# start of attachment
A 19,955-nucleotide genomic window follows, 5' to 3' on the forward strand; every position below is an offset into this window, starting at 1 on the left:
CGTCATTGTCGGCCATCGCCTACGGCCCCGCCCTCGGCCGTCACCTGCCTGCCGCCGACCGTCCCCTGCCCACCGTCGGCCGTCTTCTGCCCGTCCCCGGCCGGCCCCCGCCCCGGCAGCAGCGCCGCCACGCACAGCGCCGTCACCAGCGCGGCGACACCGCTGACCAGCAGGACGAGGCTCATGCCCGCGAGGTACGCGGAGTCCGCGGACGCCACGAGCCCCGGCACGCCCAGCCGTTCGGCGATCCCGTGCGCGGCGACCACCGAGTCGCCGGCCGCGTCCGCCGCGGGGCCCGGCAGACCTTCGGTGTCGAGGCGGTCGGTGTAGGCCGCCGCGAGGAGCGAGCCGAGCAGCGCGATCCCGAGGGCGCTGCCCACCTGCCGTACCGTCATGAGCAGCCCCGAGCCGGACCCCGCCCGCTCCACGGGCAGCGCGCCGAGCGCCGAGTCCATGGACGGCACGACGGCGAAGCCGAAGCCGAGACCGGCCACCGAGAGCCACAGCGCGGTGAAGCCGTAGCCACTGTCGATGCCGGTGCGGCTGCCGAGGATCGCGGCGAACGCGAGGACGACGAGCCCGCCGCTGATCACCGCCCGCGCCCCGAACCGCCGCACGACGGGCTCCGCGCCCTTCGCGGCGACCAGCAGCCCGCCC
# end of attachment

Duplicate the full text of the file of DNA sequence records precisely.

A 19,955-nucleotide genomic window follows, 5' to 3' on the forward strand; every position below is an offset into this window, starting at 1 on the left:
CGTCATTGTCGGCCATCGCCTACGGCCCCGCCCTCGGCCGTCACCTGCCTGCCGCCGACCGTCCCCTGCCCACCGTCGGCCGTCTTCTGCCCGTCCCCGGCCGGCCCCCGCCCCGGCAGCAGCGCCGCCACGCACAGCGCCGTCACCAGCGCGGCGACACCGCTGACCAGCAGGACGAGGCTCATGCCCGCGAGGTACGCGGAGTCCGCGGACGCCACGAGCCCCGGCACGCCCAGCCGTTCGGCGATCCCGTGCGCGGCGACCACCGAGTCGCCGGCCGCGTCCGCCGCGGGGCCCGGCAGACCTTCGGTGTCGAGGCGGTCGGTGTAGGCCGCCGCGAGGAGCGAGCCGAGCAGCGCGATCCCGAGGGCGCTGCCCACCTGCCGTACCGTCATGAGCAGCCCCGAGCCGGACCCCGCCCGCTCCACGGGCAGCGCGCCGAGCGCCGAGTCCATGGACGGCACGACGGCGAAGCCGAAGCCGAGACCGGCCACCGAGAGCCACAGCGCGGTGAAGCCGTAGCCACTGTCGATGCCGGTGCGGCTGCCGAGGATCGCGGCGAACGCGAGGACGACGAGCCCGCCGCTGATCACCGCCCGCGCCCCGAACCGCCGCACGACGGGCTCCGCGCCCTTCGCGGCGACCAGCAGCCCGCCC